Why should you read it? Vandermeer is a contemporary master of the ‘weird fiction’ genre (a mixture of sci-fi, surrealism, and horror) and this is a great first text for anyone who is interested in exploring this sort of literary terrain. Annihilation is the first novel of the ‘Southern Reach’ trilogy and it explores the status of the unknowable and inexplicable through an ecological parable concerning the mysterious ‘Area X’.
I read it in one day it was so hard to put down! A warning for those who like their narratives to resolve neatly with no loose threads: this probably isn’t for you.
The Text: Dark Matter, Blake Crouch (2016) – prose fiction.
Who is it for? This text is ideal for Year 11 and Year 12 students that like fast paced storytelling and science fiction.
What is it about? Inter-Dimensional travel, the nature of self and identity, love.
Why should you read it? “Are you happy in life?” This innocuous question becomes the basis for an exploration of what makes an individual an individual. Written in the present continuous, this is a narrative that moves at a breakneck pace whilst also posing some big philosophical questions: What makes us us? If we met our other selves from other universes, would we still be us? If I did it differently, would I still be me? This would be a great supplementary text for Area of Study.
Dark Matter’s narrative form and style keep the tensions high, while the first person narration allows for some great character and world building. This is the rare book that marries action with cosmic ideas and philosophy in an accessible manner.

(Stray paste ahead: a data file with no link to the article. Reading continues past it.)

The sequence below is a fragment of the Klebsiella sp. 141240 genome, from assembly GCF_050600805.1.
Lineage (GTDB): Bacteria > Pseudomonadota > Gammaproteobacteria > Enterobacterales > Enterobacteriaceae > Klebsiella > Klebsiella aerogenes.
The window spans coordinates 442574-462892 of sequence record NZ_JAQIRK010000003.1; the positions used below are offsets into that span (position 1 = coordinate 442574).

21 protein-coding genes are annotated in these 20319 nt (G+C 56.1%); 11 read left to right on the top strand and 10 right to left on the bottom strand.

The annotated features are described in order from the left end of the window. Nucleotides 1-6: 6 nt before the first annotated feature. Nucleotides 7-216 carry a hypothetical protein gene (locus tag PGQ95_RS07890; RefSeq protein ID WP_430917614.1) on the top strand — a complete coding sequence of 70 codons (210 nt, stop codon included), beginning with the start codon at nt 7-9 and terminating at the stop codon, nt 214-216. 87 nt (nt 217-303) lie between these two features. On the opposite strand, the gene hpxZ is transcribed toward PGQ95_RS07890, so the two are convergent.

The Text: The People Smuggler: The True Story of Ali Al Jenabi by Robin de Crespigny (2012) – prose non-fiction.
Who is it for? This text is ideal for Year 11 and Year 12 students.
What is it about? Asylum seekers, human trafficking, Iraq, the Australian immigration system.
Why should you read it? This is the biography of an Iraqi asylum seeker who flees the rule of Saddam Hussein, leaving his family behind. This paperless migrant ends up becoming a trafficker who smuggles his family members as well as other Iraqis, Iranians and Afghans to Australia. However, he fails to bring his lover Intissar who waits for him for two decades in Iraq, but to no avail.
This story provides great insight into the way that individual lives can be radical shaped by the policies of governments. A great narrative for discovery both within the text and for the reader.
The Text: And the Weak Suffer What They Must?: Europe’s Crisis and America’s Economic Future, Yanis Varoufakis (2016) – prose non-fiction.
Who is it for? This text is ideal for Year 11 and Year 12 students with an interest in politics, economics, or modern history.
What is it about? Power, global political hegemony, economic manipulation, The Global Financial Crisis of 2008
Why should you read it? Varoufakis is a former head of political science and economics at the University of Sydney. He was also the Minister of Finance in the Greek Government during Greece’s default negotiations. This is his account of the causes of the Global Financial crisis, as well as his experiences of negotiating terms for Greece against the EU. This is an accessible book with a compelling narrative. Varoufakis, an avowed Marxist, documents the history of US intervention in US economic markets and the ramifications for international politics and economics.
Part memoir, part history lesson, part critique of capitalism, And the Weak Suffer What They Must is a clearly written and compelling book. Varoufakis presents difficult economic ideas in a clear and accessible manner, while also challenging popular neo-liberal accounts of the EU’s current economic issues and the collapsing Greek economy. This is an excellent read for any student interested in economics or politics.